Saturday, August 15, 2020


 One must become a sea to receive a polluted river without becoming unclean.” -Nietzche

What to do when the weight of grief becomes too much for the human body to carry? When sorrow is too much for the human heart to hold? When suffering is too great for the human mind to comprehend? Repressing the pain only makes it grow larger. Expressing the pain in great grief-shouts helps release some of it, but it fills right in again. 

But there is a third alternative. Making yourself larger reduces the proportional size and weight of the pain. Becoming a sea. And that’s where meditation comes in.

The kind that I practice is called zazen, a Zen Buddhist practice with a  few thousand years behind it. It involved sitting with legs crossed (full or half-lotus), back straight, arms in a circle with hands resting one on top of the other and thumbs touching and attending to the rise of the fall of the breath from deep in the belly. When done well, the borders of the body begin to dissolve and the body-mind seems to blend into the larger cosmos, swallowing up the constant buzz of jumpy thoughts and bodily aches. You don’t stop thinking or feeling, but you change the ratio so the passing show of thought and sensation become smaller as you become larger.

I cultivated this practice in the 70’s going to some fifteen 7-day meditation retreats called sesshins. From 3 am in the morning to 9 or 10 pm at night, we sat zazen in 30 to 40 minute sessions balanced by walking meditation and interspersed with meals, chanting, listening to the Zen Master’s  (Roshi) lecture, private interviews 4 times a day with the Roshi and a short post-lunch work period. All in silence and all with formal gestures and postures. It was a spiritual retreat, but different from the feel-good dancing bliss of some of the Indian counterparts. The atmosphere was severe and the practice rigorous, somewhere between running a marathon and Army boot camp.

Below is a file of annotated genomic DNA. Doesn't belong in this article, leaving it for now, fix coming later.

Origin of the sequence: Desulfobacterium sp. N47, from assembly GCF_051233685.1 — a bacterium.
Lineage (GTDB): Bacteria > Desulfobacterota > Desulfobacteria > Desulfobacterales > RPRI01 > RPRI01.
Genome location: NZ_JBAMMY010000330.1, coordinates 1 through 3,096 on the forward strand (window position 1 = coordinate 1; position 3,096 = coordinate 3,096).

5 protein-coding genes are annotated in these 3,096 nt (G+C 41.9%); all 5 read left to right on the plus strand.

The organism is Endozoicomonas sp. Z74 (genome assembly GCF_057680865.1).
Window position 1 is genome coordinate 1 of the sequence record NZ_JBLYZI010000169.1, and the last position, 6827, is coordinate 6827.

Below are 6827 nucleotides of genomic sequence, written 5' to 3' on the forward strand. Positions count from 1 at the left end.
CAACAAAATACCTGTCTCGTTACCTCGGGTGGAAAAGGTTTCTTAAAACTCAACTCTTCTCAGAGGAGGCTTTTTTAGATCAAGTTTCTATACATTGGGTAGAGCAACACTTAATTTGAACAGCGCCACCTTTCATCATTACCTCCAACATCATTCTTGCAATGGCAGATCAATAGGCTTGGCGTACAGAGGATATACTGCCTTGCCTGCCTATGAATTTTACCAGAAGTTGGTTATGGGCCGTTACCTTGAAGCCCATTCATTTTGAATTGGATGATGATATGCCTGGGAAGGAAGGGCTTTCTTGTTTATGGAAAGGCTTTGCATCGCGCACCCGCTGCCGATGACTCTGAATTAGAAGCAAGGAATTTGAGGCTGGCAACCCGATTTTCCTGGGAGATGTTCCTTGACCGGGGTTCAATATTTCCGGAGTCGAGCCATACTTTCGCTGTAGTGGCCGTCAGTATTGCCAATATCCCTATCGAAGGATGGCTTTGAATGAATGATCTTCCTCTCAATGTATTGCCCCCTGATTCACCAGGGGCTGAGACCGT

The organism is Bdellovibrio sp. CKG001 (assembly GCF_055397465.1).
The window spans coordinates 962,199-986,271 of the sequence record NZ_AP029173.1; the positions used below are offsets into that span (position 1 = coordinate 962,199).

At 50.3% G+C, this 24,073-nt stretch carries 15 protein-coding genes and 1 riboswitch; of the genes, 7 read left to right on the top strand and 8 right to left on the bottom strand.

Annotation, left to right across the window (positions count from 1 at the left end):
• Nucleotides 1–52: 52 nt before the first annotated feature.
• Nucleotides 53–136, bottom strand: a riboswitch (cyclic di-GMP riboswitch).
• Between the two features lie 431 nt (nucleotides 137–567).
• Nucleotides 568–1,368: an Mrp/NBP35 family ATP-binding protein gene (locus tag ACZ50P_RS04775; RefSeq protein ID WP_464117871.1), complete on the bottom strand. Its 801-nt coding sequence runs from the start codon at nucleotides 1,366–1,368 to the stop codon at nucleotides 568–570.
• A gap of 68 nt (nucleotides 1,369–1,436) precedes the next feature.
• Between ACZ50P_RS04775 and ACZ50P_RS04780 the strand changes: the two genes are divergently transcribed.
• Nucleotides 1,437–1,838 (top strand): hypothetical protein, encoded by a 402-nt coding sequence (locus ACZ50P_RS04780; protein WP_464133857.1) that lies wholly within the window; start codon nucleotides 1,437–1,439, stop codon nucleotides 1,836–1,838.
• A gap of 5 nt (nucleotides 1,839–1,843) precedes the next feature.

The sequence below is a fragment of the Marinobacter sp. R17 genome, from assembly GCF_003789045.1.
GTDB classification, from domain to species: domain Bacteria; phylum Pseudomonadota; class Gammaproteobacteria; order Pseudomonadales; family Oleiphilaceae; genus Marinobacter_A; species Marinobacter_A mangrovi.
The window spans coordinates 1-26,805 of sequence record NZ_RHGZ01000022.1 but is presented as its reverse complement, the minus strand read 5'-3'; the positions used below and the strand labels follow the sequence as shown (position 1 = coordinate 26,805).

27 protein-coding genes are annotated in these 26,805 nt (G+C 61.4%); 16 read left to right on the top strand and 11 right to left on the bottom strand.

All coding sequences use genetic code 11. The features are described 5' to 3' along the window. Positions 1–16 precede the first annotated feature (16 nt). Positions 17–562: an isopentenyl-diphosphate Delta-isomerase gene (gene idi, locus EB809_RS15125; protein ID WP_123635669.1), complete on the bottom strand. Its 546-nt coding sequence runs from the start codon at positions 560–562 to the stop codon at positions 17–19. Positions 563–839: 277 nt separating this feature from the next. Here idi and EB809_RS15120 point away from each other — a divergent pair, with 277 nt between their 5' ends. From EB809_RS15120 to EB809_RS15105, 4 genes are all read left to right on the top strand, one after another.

For example, sitting in the lotus posture for so long invariably created pain in the legs and then more pain and often, great, almost unbearable pain. Yet one was not allowed to move the body during each meditation session. So when the pain kicked in, I found myself needing to attend more to the breath, to breathe deeper, to reduce the pain by enlarging the self. In fact, it began to feel like the meditation didn’t really kick in until the pain set in.

So there it is, the metaphor made concrete and tangible by the actual experience of sitting meditation. When adversity hits us head on, we can choose to be larger souls or smaller selves (Michael Meade’s words), but if we choose the latter, the pain stays with us and nothing changes. So while we might curse at the world and those people who hurt us, we know it’s futile to change them. Might as well work with what we can change, which is the size of our own selves and souls. And meditation helps. 

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